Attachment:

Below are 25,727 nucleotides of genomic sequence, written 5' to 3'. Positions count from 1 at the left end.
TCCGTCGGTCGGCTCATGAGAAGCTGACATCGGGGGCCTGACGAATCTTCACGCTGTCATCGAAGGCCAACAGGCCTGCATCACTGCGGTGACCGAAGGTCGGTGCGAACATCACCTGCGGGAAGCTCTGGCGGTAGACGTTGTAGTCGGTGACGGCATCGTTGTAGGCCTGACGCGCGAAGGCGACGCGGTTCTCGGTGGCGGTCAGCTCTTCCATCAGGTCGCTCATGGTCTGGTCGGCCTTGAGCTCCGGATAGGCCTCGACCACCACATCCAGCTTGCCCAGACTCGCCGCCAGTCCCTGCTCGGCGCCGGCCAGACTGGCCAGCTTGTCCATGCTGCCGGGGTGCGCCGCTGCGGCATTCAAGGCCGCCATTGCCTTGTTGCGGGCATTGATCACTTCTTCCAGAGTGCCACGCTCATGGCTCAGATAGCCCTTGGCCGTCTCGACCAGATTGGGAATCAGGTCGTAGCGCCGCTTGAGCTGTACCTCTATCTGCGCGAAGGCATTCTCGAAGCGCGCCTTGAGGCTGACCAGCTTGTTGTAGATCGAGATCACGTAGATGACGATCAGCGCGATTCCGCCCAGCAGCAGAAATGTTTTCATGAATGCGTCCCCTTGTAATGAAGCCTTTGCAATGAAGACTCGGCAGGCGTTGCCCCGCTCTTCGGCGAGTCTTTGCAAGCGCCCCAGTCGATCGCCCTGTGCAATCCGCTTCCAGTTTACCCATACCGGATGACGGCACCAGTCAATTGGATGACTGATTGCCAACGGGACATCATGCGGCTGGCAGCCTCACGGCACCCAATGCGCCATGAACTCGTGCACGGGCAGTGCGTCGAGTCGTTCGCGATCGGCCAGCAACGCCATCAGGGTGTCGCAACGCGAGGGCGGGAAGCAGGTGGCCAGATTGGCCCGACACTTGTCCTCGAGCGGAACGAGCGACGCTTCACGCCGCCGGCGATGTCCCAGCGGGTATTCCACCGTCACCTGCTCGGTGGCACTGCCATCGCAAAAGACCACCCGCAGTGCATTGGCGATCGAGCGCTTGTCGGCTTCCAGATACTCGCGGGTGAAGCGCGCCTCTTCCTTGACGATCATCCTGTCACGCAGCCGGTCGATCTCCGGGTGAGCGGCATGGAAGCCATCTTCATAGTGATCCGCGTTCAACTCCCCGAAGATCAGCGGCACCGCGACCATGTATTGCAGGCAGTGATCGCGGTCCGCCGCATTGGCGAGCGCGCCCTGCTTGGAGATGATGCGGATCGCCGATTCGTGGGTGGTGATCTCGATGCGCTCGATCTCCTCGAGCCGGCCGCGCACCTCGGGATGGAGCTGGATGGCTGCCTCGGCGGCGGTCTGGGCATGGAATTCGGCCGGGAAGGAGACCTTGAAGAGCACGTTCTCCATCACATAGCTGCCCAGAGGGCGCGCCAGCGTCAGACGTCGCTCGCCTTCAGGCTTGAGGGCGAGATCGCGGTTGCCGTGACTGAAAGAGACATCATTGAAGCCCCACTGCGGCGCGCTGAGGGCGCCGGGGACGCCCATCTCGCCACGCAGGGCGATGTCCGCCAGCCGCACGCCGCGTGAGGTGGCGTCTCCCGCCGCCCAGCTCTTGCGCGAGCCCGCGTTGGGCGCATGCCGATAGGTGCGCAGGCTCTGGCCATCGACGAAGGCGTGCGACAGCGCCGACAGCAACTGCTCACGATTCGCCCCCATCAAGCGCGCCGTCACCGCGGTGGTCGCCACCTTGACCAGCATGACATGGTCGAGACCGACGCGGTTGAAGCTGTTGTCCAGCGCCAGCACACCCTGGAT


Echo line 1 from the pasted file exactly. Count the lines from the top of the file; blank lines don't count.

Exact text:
Below are 25,727 nucleotides of genomic sequence, written 5' to 3'. Positions count from 1 at the left end.